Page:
This wasn't the annual shareholder meeting that Jamie Dimon was expecting to have. Instead of a bullish gathering this morning, where the self-designated spokesman for Wall Street assailed regulation of the industry and boasted about his bank's fortress balance sheet, the JPMorgan Chase chief executive will instead be on the back foot, facing questions about his personal conduct and his future.
Rebel shareholders are demanding that Mr Dimon be stripped of his dual role as chairman of the bank, and although their proposal had been expected to be easily crushed, organisers are now braced for a contentious debate among the shareholders gathering for the meeting in Tampa, Florida.
The change? JPMorgan revealed last week that it had lost $2.3bn on a vast and intricate derivatives trade at its so-called "central investment office", which has morphed in recent years from a conservative office designed to mitigate business risks into a much bigger operation making bets on the financial markets and the economy.
The bank is now struggling to contain further losses that could top $1bn more, as it unwinds large wagers on the credit markets made by a trader nicknamed "the London Whale", and the cost of the bet appears to be rising daily, by at least $150m just on Friday. Yesterday, the company said that Ina Drew, the head of the CIO and one of the most powerful women on Wall Street, would leave the company, and more executives and traders – including the London Whale, Bruno Iksil – are expected to follow.
"Ina Drew has been a great partner over her many years with our firm," Mr Dimon said. "Despite our recent losses in the CIO, Ina's vast contributions to our company should not be overshadowed by these events."
Mr Dimon has been waging a personal public relations battle to stem the fallout, while proponents of tougher regulation have seized on the disaster to push their case. The chief executive has said the trading strategy "was badly vetted, it was badly monitored, it should never have happened" – but there are questions now about how much he personally knew about the trades.
A former executive from the CIO claimed in an interview that Mr Dimon had personally pushed for the division to take more aggressive positions and to turn big profits for the bank. David Olson, who used to be head of credit trading at the CIO, told Bloomberg News that the division's trading strategies had blown up before, notably when it invested in the debt of mortgage finance giants Fannie Mae and Freddie Mac, shortly before they had to be nationalised by the US. The only reason I wasn't fired then, Mr Olson claimed, was because Mr Dimon was "intimately familiar with those positions".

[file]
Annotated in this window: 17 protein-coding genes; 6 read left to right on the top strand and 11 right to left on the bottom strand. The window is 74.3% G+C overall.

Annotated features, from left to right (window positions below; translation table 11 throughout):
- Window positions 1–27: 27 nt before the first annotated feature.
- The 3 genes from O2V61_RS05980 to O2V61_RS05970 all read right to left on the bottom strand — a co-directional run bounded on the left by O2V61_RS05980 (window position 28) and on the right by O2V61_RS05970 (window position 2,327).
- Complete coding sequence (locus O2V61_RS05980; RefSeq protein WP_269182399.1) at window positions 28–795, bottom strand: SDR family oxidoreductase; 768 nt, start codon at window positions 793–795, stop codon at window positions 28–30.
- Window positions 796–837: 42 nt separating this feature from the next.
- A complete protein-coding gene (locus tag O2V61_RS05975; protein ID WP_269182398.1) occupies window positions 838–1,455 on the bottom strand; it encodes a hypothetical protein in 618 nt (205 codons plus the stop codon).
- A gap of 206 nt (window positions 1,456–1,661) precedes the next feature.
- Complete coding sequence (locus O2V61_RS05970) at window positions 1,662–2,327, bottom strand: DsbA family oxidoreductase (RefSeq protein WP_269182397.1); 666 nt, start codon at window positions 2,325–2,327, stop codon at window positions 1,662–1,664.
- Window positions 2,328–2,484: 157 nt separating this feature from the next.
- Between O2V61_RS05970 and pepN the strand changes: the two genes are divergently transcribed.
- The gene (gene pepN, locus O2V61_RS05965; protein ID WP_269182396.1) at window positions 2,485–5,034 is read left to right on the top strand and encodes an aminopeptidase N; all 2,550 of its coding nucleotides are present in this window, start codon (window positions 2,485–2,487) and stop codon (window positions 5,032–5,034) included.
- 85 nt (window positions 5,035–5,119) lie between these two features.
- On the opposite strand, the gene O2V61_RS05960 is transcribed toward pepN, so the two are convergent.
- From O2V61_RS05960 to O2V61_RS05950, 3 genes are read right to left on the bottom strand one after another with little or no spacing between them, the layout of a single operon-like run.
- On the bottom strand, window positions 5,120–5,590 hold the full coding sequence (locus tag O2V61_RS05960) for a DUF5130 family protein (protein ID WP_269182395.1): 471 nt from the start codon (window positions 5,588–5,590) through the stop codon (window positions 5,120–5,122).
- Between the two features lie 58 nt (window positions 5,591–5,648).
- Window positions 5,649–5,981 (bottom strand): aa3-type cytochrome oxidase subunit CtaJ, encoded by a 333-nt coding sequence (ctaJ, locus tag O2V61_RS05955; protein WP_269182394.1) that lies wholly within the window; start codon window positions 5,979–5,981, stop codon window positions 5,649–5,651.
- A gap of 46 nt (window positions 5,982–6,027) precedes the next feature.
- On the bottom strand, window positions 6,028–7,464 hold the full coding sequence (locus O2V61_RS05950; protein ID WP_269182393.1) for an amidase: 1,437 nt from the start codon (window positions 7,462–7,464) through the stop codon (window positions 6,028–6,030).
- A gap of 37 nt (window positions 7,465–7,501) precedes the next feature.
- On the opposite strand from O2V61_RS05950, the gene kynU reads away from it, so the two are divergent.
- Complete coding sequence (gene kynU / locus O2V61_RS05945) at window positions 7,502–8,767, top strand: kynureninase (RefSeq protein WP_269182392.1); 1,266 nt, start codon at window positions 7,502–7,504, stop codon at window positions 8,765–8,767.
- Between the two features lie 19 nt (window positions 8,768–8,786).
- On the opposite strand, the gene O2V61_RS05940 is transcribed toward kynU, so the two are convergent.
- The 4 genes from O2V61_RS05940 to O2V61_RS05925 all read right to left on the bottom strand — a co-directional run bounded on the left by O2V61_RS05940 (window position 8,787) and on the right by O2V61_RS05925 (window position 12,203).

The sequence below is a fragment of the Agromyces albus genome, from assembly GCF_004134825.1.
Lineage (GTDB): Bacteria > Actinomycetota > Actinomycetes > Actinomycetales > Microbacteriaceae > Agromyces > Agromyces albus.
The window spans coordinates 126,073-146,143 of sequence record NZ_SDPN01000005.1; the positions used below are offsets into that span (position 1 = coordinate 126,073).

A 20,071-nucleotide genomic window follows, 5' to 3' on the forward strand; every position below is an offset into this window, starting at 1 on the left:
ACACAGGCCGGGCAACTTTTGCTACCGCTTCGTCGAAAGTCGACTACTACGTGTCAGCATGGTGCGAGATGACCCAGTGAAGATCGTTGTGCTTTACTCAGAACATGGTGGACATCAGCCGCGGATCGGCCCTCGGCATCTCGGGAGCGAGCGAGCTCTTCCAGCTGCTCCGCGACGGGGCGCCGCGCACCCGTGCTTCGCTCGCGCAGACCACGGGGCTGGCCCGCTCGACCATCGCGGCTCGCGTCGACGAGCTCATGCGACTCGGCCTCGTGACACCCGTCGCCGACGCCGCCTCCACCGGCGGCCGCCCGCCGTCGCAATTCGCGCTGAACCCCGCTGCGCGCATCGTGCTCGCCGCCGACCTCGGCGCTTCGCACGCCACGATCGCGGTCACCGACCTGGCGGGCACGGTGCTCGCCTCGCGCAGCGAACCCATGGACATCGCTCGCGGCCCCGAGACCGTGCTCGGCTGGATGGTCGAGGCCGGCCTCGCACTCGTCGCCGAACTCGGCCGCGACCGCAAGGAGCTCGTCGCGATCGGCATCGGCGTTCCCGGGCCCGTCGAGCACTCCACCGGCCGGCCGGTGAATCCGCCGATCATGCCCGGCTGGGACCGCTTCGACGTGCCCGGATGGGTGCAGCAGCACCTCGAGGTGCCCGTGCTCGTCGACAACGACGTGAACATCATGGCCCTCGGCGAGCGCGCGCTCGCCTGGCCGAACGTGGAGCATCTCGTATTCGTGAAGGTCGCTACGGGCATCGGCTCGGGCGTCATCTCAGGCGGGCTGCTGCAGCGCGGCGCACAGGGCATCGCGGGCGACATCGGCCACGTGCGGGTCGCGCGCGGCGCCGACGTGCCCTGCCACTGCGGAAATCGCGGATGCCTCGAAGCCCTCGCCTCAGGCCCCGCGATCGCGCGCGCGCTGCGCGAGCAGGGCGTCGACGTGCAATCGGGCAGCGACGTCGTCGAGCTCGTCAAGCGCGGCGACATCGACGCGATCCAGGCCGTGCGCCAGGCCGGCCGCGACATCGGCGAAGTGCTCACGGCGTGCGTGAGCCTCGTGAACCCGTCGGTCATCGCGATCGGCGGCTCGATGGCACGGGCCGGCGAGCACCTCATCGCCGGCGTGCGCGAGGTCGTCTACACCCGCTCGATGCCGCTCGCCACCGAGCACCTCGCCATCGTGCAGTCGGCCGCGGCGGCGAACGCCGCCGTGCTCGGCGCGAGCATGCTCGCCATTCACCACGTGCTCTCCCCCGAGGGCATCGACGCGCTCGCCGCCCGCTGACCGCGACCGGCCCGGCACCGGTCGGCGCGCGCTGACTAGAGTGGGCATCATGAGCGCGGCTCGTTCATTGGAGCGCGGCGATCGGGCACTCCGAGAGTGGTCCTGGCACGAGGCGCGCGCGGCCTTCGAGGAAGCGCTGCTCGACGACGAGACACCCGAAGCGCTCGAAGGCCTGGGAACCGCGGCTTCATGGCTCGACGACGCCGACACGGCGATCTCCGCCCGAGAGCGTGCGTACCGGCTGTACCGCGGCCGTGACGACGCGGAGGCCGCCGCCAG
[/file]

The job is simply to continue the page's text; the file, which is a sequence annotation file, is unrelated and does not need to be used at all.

Mr Dimon's reputation as a flawless risk manager has now been blown apart by the revelations of the past few days, which continue to hurt JPMorgan shares. The stock fell 9.3 per cent on Friday and was off another 2.1 per cent by lunchtime yesterday, taking cumulative losses in the company's value since the confession to more than $16bn.
Analysts who have been bullish on JPMorgan shares have typically referenced Mr Dimon's personal reputation, burnished over the course of the credit crisis, in which the bank missed out on most of the losses on subprime mortgages and in fact snapped up weaker banks, including Bear Stearns and Washington Mutual.
CtW Investments, which co-ordinates union pension funds holding 10 million JPMorgan shares, is expected to demand a shake-up of the way the company manages risks, including the resignation of Ellen Futter, the independent director who chairs the board's risk committee. Ms Futter is a former corporate lawyer whose day job is president of the American Museum of Natural History.
But it is the debate on the future role of Mr Dimon which is likely to be most contentious. The Association of Federal, State and City Municipal Employees (AFSCME) has presented a proposal to instal an independent chairman, saying that Mr Dimon needs a boss so that the company does not become "a sandbox for the chief executive". The AFSCME has been pressing its case since the revelation of the trading losses, saying: "The stakes are too high to leave Jamie Dimon unsupervised. Dimon denied that 'the London Whale' was making risky bets and now that this has turned out to be a fish story, shareholders need to step in."
Most of the shareholder votes on the resolution, which the board opposes, were cast by proxy before the revelations of the trading losses, though they could still be changed by institutions that turn up in person to the meeting on JPMorgan's Highland Oaks campus in Tampa this morning.
Last year, several hundred shareholders attended the annual meeting in Columbus, Ohio, where hundreds of protesters, including some dressed as Robin Hood, attempted to storm the event to protest at Wall Street greed.Reuse content